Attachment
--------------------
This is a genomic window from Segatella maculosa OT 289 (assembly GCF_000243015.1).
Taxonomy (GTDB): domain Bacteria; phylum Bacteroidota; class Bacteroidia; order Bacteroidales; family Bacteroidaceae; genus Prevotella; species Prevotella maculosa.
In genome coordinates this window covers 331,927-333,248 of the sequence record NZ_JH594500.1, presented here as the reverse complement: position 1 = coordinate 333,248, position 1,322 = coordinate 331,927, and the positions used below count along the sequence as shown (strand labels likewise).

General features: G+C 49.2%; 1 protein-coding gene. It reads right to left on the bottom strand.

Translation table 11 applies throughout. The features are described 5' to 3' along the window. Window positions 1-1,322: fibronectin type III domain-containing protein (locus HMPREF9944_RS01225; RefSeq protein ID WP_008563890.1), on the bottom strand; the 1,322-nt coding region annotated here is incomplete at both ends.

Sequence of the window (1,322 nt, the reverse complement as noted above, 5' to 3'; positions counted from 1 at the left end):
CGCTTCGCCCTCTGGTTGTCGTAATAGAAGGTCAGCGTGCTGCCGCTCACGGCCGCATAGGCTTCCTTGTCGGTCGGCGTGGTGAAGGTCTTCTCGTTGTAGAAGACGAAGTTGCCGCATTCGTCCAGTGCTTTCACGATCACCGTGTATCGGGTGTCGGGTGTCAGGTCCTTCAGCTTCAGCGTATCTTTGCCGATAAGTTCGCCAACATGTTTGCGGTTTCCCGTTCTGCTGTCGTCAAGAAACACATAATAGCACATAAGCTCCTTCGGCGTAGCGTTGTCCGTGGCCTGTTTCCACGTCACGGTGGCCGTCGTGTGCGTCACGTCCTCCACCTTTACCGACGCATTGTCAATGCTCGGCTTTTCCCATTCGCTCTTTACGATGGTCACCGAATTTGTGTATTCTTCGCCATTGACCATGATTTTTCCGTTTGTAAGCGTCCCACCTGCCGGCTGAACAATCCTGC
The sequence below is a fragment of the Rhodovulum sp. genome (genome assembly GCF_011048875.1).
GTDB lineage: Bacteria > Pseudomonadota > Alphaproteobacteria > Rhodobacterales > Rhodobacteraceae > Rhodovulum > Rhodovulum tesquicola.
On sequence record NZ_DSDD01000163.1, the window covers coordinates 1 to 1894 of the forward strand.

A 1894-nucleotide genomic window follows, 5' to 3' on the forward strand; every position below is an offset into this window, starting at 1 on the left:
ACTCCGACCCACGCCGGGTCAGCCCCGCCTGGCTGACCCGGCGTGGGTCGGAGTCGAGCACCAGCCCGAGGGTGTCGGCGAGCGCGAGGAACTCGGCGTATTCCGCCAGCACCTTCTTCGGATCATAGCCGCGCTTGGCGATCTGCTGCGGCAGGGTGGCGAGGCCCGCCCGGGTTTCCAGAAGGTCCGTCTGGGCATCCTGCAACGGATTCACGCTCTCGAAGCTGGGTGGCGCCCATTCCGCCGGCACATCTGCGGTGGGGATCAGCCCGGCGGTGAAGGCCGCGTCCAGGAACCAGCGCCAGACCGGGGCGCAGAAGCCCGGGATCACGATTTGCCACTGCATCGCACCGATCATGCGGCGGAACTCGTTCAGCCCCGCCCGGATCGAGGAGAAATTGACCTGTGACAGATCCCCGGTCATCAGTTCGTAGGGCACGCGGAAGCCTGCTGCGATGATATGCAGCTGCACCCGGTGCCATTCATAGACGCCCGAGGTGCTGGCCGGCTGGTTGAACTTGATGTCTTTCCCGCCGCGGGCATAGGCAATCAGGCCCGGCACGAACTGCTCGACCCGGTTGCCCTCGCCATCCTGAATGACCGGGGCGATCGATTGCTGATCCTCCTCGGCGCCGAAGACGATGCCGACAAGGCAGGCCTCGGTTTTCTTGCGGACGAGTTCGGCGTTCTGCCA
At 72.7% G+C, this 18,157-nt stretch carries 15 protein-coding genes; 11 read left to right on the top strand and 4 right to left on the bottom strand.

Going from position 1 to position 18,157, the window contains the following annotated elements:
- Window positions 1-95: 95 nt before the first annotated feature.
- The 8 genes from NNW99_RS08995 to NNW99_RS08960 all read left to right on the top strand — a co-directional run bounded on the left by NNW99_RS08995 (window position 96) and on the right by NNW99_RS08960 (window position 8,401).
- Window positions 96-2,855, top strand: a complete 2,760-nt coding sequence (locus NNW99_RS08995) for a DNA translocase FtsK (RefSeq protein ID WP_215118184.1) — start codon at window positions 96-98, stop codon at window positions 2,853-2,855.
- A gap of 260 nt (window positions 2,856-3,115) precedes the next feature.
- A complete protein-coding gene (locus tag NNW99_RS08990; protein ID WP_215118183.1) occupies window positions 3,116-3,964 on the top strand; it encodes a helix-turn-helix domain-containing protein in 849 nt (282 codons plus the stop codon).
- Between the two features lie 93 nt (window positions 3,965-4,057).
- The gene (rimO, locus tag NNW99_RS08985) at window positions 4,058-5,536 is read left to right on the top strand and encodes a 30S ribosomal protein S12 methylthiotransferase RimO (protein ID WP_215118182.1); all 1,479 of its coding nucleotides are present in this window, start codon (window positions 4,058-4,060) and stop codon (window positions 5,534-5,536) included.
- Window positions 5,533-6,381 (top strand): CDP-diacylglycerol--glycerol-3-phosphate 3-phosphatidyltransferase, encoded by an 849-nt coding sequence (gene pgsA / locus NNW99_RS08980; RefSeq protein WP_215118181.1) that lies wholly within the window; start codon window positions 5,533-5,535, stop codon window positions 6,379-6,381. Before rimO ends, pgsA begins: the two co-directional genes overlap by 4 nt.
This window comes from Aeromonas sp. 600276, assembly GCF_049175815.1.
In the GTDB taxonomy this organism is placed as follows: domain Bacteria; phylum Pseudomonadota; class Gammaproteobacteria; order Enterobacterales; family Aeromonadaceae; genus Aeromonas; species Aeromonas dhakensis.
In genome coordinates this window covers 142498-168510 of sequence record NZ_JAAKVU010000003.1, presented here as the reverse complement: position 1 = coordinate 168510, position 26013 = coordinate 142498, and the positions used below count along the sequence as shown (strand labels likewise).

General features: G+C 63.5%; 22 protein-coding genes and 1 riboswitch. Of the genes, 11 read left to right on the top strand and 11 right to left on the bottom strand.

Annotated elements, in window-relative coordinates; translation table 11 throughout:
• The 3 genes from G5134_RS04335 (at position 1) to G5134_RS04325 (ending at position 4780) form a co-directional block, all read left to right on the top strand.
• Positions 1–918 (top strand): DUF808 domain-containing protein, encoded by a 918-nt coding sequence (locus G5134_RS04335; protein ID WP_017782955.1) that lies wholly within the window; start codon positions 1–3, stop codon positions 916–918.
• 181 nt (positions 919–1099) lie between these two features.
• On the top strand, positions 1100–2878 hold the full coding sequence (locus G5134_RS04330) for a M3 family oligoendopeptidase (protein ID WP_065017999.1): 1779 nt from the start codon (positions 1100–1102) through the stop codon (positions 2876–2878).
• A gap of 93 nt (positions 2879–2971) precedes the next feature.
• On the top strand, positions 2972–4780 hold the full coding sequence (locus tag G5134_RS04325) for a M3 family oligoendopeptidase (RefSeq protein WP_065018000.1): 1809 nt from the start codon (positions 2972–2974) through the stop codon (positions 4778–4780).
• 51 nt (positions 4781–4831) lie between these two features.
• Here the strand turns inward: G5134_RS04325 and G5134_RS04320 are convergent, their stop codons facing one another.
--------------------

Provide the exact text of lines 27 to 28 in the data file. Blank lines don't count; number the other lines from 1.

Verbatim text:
Annotated elements, in window-relative coordinates; translation table 11 throughout:
• The 3 genes from G5134_RS04335 (at position 1) to G5134_RS04325 (ending at position 4780) form a co-directional block, all read left to right on the top strand.